For the uninitiated, Animusic is an intesting approach to "animatronics" that uses MIDI and 3D animation software (Maya, Renderman, 3D Max, whatever) to automatically move characters control points. Every note produces a motion in the corresponding control point. It is essentially a virtual version of Disney's animatronics, but with the ability that a human doesn't train the movements. It comes automatically from the MIDI stream.
-- Gordon
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They talk about it some on the web site and there's a few "director tracks" on the DVD (I've got the first one) where they do a voice over to talk about the making of a few pieces and that goes into a lot of interesting detail.
They wrote custom software to take the midi data and drive the objects, but an interesting part is that the motions have to start in advance of the notes they represent in many cases (a ball flies through the air before it hits the string). So it couldn't be done simply as a response to the music in real time, it has to be complied in a complex way to produce the animation and make all the motions start at the right times.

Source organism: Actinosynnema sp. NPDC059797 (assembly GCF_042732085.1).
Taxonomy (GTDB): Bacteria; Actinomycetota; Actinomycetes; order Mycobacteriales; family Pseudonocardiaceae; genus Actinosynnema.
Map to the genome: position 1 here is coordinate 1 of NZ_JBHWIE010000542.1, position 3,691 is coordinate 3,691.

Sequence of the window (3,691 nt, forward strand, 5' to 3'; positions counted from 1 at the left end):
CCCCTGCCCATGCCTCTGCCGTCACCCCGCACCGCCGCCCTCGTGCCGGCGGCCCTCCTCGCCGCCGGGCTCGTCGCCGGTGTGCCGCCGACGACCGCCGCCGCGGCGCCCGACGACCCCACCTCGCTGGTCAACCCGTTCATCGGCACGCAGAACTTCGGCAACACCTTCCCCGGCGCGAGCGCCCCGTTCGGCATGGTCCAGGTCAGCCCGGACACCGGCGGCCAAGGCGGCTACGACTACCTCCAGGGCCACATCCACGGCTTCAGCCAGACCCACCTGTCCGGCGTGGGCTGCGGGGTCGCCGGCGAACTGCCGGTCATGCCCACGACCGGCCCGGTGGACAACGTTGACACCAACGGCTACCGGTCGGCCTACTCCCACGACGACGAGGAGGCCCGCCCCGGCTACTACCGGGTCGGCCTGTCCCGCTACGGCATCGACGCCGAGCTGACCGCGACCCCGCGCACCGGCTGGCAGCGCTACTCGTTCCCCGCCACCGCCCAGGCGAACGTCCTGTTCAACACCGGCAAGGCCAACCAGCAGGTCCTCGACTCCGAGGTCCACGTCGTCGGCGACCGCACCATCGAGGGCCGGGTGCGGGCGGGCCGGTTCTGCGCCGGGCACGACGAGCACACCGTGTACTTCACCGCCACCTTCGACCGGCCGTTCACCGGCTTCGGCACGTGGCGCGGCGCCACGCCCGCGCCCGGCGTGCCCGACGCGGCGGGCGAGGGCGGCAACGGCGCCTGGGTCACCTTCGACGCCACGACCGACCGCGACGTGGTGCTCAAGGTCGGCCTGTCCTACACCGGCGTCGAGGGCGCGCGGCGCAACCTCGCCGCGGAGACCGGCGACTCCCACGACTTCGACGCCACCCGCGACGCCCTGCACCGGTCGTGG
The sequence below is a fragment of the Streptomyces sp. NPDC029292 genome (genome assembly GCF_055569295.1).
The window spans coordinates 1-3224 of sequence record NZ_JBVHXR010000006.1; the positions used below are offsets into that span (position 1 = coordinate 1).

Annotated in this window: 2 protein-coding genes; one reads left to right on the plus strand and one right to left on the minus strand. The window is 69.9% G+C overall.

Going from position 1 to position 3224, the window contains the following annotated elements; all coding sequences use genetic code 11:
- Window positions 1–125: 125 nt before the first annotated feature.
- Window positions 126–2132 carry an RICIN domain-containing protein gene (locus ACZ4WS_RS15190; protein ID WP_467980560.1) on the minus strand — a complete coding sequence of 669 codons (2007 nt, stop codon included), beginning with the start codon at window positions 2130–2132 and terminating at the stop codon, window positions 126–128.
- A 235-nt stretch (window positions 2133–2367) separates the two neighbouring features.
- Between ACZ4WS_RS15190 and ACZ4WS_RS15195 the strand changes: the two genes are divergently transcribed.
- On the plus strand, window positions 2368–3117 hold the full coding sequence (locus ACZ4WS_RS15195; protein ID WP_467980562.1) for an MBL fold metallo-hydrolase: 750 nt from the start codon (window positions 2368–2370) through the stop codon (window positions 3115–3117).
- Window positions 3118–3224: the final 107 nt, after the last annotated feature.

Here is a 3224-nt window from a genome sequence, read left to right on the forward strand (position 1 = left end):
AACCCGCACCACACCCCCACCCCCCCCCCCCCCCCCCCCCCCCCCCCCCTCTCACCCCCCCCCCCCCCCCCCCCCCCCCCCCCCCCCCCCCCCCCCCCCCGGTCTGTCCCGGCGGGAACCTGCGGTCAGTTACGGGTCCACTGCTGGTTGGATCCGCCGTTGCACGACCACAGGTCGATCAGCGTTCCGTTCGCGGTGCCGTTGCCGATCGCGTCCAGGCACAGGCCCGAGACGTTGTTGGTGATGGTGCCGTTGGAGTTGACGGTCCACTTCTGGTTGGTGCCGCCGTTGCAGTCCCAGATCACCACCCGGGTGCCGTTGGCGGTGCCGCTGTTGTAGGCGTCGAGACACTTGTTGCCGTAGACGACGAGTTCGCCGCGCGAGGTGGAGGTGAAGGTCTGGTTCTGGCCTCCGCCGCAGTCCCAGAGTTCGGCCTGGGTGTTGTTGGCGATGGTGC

They also spend ends hours manually tweaking the animation of the objects to get the desired feel so even though the system compiles the midi data to produce the animation, they still have to spend lots of time hand coding the definitions and the dynamics of all the instruments and tweaking them to fit the music. Lighting and camera motions are then all selected and tweaked after the 3D animations were defined.